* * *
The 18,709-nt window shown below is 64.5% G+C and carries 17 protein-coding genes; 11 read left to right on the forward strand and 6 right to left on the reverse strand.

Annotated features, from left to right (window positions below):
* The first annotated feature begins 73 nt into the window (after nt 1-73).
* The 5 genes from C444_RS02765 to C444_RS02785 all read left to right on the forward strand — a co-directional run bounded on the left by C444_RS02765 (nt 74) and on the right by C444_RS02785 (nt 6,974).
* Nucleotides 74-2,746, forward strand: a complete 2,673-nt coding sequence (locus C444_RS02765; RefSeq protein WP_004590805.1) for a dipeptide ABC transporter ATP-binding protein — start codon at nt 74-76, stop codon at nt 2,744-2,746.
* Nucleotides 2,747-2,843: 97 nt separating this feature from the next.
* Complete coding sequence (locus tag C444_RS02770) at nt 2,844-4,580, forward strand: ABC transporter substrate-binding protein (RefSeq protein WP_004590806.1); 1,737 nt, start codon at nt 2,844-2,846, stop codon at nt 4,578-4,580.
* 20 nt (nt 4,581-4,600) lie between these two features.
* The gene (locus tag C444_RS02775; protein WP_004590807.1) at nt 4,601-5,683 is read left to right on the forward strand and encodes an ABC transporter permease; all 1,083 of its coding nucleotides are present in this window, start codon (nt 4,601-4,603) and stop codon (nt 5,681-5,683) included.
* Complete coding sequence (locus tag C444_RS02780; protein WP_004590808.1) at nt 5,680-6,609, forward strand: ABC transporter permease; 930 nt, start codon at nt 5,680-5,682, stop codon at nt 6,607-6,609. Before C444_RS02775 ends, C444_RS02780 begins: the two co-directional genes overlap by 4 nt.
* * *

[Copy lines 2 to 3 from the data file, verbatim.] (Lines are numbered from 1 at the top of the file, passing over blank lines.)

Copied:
Annotated features, from left to right (window positions below):
* The first annotated feature begins 73 nt into the window (after nt 1-73).